At first, the objective of this thesis was to elaborate the state of the art, sensor systems, and measures that were used to detect, assess and quantify the four cardinal and dyskinetic motor symptoms. This was done through a review study. The review showed that smartphones as the new generation of sensing devices are preferred since they are considered as part of patients’ daily accessories, they are available and they include high-resolution activity data. Smartphones can capture important measures such as forces, acceleration and radial displacements that are useful for assessing PD motor symptoms.

Through the obtained insights from the review study, the second objective of this thesis was to investigate whether a combination of tapping and spiral drawing tests could be useful to quantify dexterity in PD. More specifically, the aim was to develop data-driven methods to quantify and characterize dexterity in PD. The results from this study showed that tapping and spiral drawing tests that were collected by smartphone can detect movements reasonably well related to under- and over-medication.

The thesis continued by developing an Approximate Entropy (ApEn)-based method, which aimed to measure the amount of temporal irregularity during spiral drawing tests. One of the disabilities associated with PD is the impaired ability to accurately time movements. The increase in timing variability among patients when compared to healthy subjects, suggests that the Basal Ganglia (BG) has a role in interval timing. ApEn method was used to measure temporal irregularity score (TIS) which could significantly differentiate the healthy subjects and patients at different stages of the disease. This method was compared to two other methods which were used to measure the overall drawing impairment and shakiness. TIS had better reliability and responsiveness compared to the other methods. However, in contrast to other methods, the mean scores of the ApEn-based method improved significantly during a 3-year clinical study, indicating a possible impact of pathological BG oscillations in temporal control during spiral drawing tasks. In addition, due to the data collection scheme, the study was limited to have no gold standard for validating the TIS. However, the study continued to further investigate the findings using another screen resolution, new dataset, new patient groups, and for shorter term measurements. The new dataset included the clinical assessments of patients while they performed tests according to UPDRS. The results of this study confirmed the findings in the previous study. Further investigation when assessing the correlation of TIS to clinical ratings showed the amount of temporal irregularity present in the spiral drawing cannot be detected during clinical assessment since TIS is an upper limb high frequency-based measure.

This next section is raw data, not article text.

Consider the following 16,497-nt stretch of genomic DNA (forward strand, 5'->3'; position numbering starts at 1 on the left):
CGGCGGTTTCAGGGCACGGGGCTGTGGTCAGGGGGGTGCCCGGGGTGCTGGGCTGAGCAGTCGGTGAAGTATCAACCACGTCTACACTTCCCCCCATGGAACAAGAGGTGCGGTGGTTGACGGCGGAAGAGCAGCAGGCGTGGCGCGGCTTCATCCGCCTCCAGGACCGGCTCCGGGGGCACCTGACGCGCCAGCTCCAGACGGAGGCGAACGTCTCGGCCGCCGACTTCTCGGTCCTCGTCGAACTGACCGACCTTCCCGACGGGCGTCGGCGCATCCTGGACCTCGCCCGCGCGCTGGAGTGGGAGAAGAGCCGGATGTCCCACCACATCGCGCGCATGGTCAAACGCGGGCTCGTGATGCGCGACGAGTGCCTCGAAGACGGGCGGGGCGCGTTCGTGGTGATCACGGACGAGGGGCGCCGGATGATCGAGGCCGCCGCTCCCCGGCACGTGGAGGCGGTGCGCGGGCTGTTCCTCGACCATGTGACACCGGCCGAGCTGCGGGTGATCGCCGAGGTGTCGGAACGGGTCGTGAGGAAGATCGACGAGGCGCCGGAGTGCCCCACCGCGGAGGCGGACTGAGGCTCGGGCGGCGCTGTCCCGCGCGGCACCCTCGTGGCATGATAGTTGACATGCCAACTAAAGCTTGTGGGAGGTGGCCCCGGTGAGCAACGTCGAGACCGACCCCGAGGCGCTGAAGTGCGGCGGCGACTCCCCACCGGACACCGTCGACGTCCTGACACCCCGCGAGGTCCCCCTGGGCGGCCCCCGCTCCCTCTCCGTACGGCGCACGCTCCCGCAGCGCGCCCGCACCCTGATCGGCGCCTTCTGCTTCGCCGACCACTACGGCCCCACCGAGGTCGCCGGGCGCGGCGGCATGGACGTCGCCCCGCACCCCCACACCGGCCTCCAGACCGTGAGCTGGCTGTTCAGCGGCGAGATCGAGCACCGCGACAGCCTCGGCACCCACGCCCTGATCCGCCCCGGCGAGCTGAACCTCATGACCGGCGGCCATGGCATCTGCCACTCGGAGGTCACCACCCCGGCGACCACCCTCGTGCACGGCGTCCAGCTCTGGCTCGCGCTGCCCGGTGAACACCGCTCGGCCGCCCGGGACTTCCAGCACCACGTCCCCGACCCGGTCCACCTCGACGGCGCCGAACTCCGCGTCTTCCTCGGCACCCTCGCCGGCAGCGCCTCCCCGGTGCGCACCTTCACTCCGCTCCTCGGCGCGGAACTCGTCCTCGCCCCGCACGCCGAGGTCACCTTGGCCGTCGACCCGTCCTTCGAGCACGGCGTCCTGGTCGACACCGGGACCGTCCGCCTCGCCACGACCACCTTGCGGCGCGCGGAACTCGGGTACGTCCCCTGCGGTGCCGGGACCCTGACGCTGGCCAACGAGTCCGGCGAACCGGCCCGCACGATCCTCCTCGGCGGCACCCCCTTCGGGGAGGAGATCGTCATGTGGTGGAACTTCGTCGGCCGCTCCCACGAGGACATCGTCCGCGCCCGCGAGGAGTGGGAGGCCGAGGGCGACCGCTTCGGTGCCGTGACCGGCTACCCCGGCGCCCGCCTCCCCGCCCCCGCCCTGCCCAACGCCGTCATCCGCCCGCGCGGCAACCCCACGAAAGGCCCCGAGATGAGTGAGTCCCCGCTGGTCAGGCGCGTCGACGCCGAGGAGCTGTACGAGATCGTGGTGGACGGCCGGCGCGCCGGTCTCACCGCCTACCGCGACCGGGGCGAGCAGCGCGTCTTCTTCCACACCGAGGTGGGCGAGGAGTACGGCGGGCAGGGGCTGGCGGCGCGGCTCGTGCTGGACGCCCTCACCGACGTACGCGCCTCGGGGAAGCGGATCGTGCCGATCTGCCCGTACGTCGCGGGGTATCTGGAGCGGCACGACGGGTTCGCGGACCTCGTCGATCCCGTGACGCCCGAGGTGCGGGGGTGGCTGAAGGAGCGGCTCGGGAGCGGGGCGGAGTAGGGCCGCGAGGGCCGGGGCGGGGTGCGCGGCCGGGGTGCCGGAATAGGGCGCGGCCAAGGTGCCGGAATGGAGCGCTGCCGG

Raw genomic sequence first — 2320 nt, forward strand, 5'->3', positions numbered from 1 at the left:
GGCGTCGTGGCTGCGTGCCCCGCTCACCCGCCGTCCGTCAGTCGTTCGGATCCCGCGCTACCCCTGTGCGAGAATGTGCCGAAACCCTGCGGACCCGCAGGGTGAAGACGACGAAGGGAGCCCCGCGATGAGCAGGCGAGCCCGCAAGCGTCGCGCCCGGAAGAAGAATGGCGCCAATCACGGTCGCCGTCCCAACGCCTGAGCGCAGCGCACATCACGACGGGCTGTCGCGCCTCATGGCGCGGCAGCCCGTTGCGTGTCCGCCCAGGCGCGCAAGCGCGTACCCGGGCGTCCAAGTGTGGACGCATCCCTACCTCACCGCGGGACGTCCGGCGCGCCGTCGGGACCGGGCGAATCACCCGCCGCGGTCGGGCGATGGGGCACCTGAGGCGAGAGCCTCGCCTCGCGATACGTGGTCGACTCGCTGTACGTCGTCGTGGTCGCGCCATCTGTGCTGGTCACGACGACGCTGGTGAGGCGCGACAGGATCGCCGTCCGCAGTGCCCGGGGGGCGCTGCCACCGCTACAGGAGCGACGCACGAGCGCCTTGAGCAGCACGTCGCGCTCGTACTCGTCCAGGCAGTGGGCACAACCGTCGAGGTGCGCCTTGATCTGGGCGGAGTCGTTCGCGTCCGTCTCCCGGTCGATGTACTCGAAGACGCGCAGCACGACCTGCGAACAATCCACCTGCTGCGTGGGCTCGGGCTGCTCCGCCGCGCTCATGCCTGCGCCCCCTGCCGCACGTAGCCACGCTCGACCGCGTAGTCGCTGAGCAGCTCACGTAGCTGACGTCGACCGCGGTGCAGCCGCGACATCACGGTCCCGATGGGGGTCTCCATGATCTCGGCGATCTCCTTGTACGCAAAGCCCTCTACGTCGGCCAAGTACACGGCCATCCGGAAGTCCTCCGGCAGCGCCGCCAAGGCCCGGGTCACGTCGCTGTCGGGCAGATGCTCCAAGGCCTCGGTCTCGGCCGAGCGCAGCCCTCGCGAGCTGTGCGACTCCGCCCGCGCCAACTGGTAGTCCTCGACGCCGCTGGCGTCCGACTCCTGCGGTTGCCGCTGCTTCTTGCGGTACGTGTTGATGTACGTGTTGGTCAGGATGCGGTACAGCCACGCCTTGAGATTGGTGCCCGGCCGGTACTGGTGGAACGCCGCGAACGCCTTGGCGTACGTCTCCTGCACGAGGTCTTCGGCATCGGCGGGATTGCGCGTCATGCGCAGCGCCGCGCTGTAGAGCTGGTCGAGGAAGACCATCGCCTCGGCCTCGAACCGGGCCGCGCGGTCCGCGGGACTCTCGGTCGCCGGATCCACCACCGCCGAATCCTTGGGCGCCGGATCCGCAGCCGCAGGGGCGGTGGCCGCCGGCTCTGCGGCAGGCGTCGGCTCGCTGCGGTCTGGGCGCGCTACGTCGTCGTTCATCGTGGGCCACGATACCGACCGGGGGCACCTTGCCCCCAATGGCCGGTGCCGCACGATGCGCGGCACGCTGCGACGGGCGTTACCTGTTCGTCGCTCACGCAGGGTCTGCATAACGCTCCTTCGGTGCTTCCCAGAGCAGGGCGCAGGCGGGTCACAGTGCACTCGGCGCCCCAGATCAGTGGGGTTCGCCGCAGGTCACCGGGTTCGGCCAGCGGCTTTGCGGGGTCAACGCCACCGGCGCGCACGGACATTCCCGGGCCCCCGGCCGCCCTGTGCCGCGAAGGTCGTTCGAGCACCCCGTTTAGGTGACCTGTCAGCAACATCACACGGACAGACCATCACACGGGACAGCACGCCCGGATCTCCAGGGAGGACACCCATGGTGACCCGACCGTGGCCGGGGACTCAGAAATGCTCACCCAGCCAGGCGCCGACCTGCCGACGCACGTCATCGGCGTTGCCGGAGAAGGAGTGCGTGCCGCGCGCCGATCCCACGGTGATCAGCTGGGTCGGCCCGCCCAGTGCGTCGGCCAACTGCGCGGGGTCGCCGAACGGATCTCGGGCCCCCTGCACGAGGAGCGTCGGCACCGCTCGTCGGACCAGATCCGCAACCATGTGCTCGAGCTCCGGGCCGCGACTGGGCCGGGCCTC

Place, publisher, year, edition, pages
Borlänge: Högskolan Dalarna, 2017. 67 p.
Series
Dalarna Licentiate Theses, 6
Keyword
Parkinson’s disease; symptom assessment; spiral; tapping; smartphone; temporal irregularity; timing variability; approximate entropy;
National Category
Computer Systems
Research subject
Complex Systems – Microdata Analysis, FLOAT - Flexible Levodopa Optimizing Assistive Technology
Identifiers
urn:nbn:se:du-24925 (URN)978-91-85941-99-5 (ISBN)
Presentation
2017-06-02, Clas Ohlson, Borlänge, 11:43 (English)
Supervisors
Available from: 2017-05-15 Created: 2017-05-12 Last updated: 2017-05-22Bibliographically approved